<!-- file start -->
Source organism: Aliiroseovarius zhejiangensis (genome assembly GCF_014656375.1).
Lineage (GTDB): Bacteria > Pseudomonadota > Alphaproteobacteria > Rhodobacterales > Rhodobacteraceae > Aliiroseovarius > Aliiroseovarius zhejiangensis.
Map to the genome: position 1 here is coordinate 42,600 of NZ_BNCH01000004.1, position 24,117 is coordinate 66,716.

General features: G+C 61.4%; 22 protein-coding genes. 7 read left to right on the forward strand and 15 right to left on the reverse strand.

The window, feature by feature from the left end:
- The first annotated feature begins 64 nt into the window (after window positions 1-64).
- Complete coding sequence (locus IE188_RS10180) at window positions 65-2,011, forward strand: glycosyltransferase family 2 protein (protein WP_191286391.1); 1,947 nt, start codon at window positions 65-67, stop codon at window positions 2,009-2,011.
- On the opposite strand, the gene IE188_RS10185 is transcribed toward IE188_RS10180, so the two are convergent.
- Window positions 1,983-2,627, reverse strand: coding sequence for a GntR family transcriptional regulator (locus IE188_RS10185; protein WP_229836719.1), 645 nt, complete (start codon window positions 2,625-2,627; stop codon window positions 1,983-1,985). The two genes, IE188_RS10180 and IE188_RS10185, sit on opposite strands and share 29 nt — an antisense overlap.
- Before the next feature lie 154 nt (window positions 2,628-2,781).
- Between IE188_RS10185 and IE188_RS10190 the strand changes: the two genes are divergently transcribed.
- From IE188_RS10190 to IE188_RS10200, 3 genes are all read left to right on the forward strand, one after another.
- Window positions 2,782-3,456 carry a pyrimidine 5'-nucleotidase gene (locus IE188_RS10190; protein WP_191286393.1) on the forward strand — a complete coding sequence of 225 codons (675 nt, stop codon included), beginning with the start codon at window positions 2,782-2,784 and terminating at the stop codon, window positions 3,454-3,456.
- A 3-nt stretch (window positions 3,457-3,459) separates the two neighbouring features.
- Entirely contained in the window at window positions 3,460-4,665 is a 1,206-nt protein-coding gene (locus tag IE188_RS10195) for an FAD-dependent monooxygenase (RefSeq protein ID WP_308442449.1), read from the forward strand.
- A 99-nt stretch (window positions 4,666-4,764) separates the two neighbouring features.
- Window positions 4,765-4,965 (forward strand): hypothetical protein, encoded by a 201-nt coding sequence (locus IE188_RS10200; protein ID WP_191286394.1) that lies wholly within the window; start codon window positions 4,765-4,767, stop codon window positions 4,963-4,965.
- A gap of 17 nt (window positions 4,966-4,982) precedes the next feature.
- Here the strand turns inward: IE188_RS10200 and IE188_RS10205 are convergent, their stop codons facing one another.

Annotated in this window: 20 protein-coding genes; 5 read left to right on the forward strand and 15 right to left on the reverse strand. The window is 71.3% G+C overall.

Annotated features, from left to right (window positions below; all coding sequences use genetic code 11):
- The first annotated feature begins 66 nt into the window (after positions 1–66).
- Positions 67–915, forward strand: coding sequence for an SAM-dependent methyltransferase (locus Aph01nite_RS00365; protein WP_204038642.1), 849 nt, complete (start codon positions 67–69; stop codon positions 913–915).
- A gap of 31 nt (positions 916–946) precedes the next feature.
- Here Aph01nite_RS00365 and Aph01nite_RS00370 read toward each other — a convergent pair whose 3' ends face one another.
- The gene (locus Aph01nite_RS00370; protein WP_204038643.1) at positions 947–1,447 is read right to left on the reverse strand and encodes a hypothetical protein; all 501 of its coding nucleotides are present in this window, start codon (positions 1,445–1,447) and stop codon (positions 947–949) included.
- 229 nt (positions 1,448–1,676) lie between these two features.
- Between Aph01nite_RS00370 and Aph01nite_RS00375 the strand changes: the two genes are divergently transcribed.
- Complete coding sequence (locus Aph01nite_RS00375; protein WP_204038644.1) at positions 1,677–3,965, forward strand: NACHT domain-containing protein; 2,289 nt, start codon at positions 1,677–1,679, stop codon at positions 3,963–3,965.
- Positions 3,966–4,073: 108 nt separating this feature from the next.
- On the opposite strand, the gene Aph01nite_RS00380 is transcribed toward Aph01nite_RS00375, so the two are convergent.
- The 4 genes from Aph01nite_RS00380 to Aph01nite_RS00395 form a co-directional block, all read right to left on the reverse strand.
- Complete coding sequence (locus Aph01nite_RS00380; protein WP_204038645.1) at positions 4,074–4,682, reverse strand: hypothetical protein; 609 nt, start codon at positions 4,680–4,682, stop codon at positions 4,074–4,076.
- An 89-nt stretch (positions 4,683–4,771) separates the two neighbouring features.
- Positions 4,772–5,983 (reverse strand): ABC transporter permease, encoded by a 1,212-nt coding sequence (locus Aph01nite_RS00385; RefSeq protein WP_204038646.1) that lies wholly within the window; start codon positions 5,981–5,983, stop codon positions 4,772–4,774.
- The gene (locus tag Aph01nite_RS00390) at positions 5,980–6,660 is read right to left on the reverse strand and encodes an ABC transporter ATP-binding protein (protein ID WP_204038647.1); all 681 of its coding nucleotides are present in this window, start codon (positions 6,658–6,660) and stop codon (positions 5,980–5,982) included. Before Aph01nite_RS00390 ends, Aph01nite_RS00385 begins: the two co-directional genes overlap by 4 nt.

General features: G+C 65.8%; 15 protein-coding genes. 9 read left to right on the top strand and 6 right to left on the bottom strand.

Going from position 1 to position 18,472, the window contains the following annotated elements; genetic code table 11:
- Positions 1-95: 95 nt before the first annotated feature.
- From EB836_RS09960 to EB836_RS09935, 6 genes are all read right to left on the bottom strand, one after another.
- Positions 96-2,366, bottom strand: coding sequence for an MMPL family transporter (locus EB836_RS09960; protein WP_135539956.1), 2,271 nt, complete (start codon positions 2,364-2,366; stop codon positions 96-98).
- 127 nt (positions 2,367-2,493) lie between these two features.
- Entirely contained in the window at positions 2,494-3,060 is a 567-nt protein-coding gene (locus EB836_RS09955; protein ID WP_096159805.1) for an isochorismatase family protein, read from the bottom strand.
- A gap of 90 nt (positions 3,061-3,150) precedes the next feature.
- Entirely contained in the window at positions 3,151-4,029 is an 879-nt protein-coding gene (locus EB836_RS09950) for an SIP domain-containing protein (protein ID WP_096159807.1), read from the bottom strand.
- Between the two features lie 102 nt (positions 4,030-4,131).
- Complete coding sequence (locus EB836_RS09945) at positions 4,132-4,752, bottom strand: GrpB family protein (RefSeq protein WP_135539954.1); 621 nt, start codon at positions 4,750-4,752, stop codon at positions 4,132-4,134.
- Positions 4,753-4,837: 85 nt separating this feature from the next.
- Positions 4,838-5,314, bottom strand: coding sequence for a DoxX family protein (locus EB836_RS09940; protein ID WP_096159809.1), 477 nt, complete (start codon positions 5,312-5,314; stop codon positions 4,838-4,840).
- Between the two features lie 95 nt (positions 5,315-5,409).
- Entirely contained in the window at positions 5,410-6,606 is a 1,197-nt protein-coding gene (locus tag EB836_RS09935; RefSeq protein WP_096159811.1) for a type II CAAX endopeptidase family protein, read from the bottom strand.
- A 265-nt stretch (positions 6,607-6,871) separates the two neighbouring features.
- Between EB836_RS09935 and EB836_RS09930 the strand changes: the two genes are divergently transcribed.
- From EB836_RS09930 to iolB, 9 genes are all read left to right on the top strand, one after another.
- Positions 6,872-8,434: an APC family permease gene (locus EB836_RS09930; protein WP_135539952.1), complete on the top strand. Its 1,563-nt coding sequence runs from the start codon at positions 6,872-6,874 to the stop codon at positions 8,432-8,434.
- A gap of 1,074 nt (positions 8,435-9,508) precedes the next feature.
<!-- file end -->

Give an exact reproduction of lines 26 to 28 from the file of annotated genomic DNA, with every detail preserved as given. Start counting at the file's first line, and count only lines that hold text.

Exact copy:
- The gene (locus Aph01nite_RS00370; protein WP_204038643.1) at positions 947–1,447 is read right to left on the reverse strand and encodes a hypothetical protein; all 501 of its coding nucleotides are present in this window, start codon (positions 1,445–1,447) and stop codon (positions 947–949) included.
- 229 nt (positions 1,448–1,676) lie between these two features.
- Between Aph01nite_RS00370 and Aph01nite_RS00375 the strand changes: the two genes are divergently transcribed.